Talk:Cannabis indica

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Cannabis Indica is not a species[edit]

Cannabis Indica is not a species but a subspecies of Cannabis sativa L. It is called: Cannabis sativa L. subspecies indica. — Preceding unsigned comment added by 62.194.24.34 (talk) 15:07, 2 April 2013 (UTC)

Thank you, that is what I wanted to know. There's no controversy, I assume. (It should be at the top of the article, then, obviously). — Preceding unsigned comment added by Z Pres (talk • contribs) 02:03, 13 February 2014 (UTC)

untitled[edit]

In terms of a smokers experience, what is the difference between Indica and Sativa? I've read much about the differences in the plants themselves (shape of leaves, amount of buds, etc..). What is the difference in the "high" that is associated with the two types? —Preceding unsigned comment added by 70.26.180.225 (talk • contribs) 17:56, February 26, 2006 (UTC)


After smoking Sativa strains, many people get a "stoned" feeling, possiblly accompanied by paranoia around other people, followed by hunger and drowsiness. Indica, however, is known for a happy, alert, clean-feeling high in which many people feel more social than with Sativa. People who don't like the effects of sativa, or get worn out by them, could try switching to Indica, or mixing it up for different occasions.64.16.162.161 23:17, 4 September 2006 (UTC)mar

I must disagree with the above comments. The vast majority of experianced smokers would claim the exact opposite with the Sativa strains giving the up high experiance and Indicas the stoned effect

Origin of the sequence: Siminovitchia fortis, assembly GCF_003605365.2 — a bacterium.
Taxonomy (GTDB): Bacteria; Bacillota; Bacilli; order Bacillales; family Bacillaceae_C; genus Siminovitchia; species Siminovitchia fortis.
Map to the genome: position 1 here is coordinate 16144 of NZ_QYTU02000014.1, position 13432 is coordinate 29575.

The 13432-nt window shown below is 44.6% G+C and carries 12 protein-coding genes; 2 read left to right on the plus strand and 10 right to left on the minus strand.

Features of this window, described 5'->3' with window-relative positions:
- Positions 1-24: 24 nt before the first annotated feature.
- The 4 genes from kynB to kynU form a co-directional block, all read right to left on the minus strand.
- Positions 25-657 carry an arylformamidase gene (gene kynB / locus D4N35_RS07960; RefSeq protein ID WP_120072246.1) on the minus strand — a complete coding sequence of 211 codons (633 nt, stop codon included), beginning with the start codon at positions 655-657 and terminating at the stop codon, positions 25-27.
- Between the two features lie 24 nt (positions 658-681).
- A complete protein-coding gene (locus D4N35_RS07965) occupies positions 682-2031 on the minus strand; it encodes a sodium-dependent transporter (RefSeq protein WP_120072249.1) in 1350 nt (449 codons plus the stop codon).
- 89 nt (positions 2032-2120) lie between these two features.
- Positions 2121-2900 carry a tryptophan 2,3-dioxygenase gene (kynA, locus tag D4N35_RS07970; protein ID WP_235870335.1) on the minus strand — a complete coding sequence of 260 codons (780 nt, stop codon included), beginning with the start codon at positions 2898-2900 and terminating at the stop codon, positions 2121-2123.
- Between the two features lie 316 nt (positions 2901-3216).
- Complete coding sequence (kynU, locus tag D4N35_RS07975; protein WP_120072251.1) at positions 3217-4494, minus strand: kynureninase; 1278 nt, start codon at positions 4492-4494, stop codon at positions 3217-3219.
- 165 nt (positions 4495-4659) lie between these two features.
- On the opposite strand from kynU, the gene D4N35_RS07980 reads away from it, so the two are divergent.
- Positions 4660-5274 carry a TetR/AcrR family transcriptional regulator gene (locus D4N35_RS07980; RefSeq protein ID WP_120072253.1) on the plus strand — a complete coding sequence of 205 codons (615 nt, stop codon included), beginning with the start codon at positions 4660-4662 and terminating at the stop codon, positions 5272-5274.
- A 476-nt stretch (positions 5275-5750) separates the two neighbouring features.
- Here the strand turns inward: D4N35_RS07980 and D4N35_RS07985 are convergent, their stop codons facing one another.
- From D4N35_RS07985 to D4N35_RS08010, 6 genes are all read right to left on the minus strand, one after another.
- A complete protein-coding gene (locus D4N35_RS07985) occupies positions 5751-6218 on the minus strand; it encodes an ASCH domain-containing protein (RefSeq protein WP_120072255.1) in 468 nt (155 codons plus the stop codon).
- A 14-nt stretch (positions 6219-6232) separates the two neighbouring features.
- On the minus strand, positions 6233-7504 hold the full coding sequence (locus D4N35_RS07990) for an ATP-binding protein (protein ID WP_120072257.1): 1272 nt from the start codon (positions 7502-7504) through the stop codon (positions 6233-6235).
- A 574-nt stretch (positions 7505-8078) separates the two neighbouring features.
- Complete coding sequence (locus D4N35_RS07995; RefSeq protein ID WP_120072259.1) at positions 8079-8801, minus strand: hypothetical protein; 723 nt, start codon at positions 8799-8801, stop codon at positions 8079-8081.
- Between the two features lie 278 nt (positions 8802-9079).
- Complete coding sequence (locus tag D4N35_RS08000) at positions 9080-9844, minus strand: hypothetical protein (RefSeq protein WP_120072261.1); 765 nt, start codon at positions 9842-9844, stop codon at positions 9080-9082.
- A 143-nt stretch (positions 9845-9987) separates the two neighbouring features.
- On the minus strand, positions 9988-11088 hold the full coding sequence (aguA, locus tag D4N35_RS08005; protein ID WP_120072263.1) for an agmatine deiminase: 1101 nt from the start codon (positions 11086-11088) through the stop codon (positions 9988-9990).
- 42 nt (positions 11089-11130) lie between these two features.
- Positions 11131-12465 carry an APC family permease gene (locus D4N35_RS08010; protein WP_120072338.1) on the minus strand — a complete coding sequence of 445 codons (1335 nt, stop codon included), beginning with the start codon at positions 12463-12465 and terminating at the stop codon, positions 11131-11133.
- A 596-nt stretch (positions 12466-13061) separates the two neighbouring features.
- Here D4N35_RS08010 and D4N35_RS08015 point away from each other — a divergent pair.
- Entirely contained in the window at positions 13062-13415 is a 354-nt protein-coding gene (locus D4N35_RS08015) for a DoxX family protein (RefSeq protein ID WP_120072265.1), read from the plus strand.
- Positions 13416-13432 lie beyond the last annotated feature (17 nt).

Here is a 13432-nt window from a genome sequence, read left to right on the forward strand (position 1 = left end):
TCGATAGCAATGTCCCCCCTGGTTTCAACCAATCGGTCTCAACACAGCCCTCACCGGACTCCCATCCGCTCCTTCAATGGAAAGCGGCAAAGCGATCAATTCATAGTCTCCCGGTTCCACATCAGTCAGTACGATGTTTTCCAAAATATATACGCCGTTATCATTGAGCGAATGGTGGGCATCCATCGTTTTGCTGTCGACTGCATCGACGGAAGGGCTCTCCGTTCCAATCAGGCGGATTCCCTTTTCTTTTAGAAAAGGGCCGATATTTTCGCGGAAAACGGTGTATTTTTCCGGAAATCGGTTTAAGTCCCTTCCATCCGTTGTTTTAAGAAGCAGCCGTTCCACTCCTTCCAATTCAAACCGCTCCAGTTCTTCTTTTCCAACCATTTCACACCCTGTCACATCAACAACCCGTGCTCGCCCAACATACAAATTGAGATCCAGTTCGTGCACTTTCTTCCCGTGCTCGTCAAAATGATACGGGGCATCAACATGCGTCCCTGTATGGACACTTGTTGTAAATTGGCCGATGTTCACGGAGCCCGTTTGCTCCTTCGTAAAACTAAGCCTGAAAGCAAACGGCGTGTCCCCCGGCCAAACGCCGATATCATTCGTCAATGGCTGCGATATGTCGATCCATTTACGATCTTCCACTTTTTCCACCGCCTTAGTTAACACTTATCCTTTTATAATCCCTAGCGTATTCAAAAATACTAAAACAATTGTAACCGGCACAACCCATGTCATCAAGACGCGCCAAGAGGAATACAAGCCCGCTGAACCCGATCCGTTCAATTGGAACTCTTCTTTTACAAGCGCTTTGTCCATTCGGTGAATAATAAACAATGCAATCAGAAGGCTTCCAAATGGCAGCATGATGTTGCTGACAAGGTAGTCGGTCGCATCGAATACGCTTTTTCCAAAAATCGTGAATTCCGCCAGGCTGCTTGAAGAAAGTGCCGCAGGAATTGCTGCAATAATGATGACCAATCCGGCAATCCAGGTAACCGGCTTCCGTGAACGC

Sativas are known for their head highs as well, while indicas produce more of a body high. Indica is more likely to be taken for pain or issues sleeping, and possibly towards the later evening hours. Why is a discussion needed on this is my question? —Preceding unsigned comment added by 69.137.192.124 (talk) 21:43, 28 September 2010 (UTC)

unmerge from genus article[edit]

The subject of this article should be a standalone article, as it is capable of meeting the general notability guideline as a notable plant species. riffic (talk) 14:30, 13 August 2010 (UTC)

Image associated with Cannabis Indica appears to be incorrect[edit]

the image on the http://en.wikipedia.org/wiki/File:Cannabis_indica_Selkem.jpg page is an image of a SATIVA strain of Marijuana, not INDICA, as it states.

It is a long straight cola and Indica strains tend to be shorter, bushier, stubbier. The leaves in the image are long and thin and the example indica leaf on the page is correct in that it has short, fat leaves.

This is a major error for this page as it is probably viewed thousands of times a week- further confusing the debate over the difference between sativa and indica. Thanks,

71.161.162.11 (talk) 18:37, 5 June 2013 (UTC) Ezparz

What is a "Cannabis strain"? (too much assumed knowledge on the part of the reader)[edit]

"Cannabis strains with relatively high CBD:THC ratios are less likely to induce anxiety than vice versa"... when...? (e.g. when feeding it to your dog)? — Preceding unsigned comment added by 178.5.93.219 (talk) 21:35, 23 November 2013 (UTC)

Does Cannabis indica contain more CBD than Cannabis sativa?[edit]

We are currently citing [1] to claim that Cannabis indica contains more CBD than Cannabis sativa. This is questionable even from that source which quotes Valerie Corral as stating: "Results from a drug detection laboratory indicated that C. sativa measured: THC 23.7%, CBD <0.1% and CBN <0.1%. Results indicated that C. indica strains measured THC 19.6%, CBD <0.2% and CBN <0.5%." —Sharavanabhava (talk) 06:07, 4 May 2014 (UTC)

Yes, you can view the data at the 2nd source placed in this section ("difference between..."). Click on the tab that says "High CBD". Once there, you will see many names of different Cannabis varieties (strains). Any name "Kush" is definitely an indica, "OG Kush" is one of the original strains of C. indica and it has a higher CBD-THC ratio than the sativas; this also applies to Hindu Kush. მაLiphradicusEpicusთე 18:53, 13 May 2014 (UTC)
This is original research at best. And OG Kush isn't even a true Kush. —Sharavanabhava (talk) 07:23, 25 May 2014 (UTC)